First, make sure your data are entered appropriately in a spreadsheet. For an example, you may use the mountain lion weight data found here.

Go to the Data tab, Data Analysis, then select "tTest: Two Sample Assuming Equal Variances." (If you don't have a Data Analysis option under your Data tab, see directions for installing the ToolPak here.) Your screen should look like this:

Click in the Variable 1 Range box, then click and drag to highlight the data for your first variable.

Next click in the Variable 2 Range box, then click and drag to highlight the data for your second variable.

Important: If you include the column headings (such as northern and southern in this example), make sure the Labels box is checked.

Click OK. You should see output that looks like this:

Congratulations  you just successfully completed a tTest! Now for the hard part  formatting and interpreting your table.

First, make sure you're seeing all of the output. Sometimes the columns need to be widened so that you can see everything. To automatically make a column wide enough to show all information, place your cursor between the letters of the column heading (where the red circle is located between A and B in the screenshot above) and double click. You should now see all of the information.
Formatting Your Statistical Table
You will need to modify your output table before presenting it in a paper or talk. Some information can be deleted; other information needs to be relabeled.

Highlight and delete the rows titled Pooled Variance, Hypothesized Mean Difference, and t Stat. To delete a row, click on the row number on the left so that the entire row is highlighted, then right click and select Delete. (For a full explanation of what all tTest output means, see Appendix IX of the online Stats Manual).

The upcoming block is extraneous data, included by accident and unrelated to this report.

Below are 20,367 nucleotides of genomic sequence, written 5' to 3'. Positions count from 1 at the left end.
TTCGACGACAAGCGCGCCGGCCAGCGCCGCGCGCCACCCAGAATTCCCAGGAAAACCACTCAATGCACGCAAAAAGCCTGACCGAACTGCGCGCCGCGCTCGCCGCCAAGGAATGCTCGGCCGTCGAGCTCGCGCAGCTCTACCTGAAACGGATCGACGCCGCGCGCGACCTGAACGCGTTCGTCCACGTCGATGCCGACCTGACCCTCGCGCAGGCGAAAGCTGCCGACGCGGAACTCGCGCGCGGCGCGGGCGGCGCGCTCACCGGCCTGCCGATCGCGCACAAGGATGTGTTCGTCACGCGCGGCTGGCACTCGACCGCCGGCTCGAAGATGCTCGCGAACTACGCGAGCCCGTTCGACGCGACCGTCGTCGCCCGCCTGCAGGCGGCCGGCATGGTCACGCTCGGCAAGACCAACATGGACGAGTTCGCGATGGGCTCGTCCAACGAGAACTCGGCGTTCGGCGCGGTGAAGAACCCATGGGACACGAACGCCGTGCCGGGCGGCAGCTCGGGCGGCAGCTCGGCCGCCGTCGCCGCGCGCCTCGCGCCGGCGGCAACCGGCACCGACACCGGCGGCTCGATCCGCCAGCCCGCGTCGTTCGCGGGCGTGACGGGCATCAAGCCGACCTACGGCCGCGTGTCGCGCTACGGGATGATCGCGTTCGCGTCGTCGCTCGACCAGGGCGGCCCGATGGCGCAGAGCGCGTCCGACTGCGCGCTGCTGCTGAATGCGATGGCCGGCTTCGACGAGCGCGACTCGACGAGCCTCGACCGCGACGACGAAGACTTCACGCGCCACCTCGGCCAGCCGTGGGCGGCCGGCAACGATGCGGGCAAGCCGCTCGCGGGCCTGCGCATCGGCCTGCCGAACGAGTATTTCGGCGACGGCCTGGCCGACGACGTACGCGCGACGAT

Next you need to know whether to use a onetailed or twotailed tTest. If you're simply comparing mean values of two groups and are not predicting which group should have a greater mean value, use a twotailed pvalue (as in this example). If you're predicting which group should have a greater mean value, use a onetailed pvalue.

Because in this example we're just comparing mean values (and not predicting which should be greater), we're using a twotailed test. Highlight and delete the rows titled P(T<=t) onetail, t Critical onetail, and t Critical twotail. Highlight the cell called "P(T<=t) twotail" and rename it simply "pvalue".

You need to highlight and rename the columns headings above your output titled "Variable 1" and "Variable 2" (or titled with the headings from your raw data sheet). Type in something accurate and meaningful, such as n. mtn. lion population and s. mtn. lion population. Also, change the font so that it doesn't appear in italics.

Clarify the row titled Mean by adding words so that it reads "Mean Weight (kgs.)".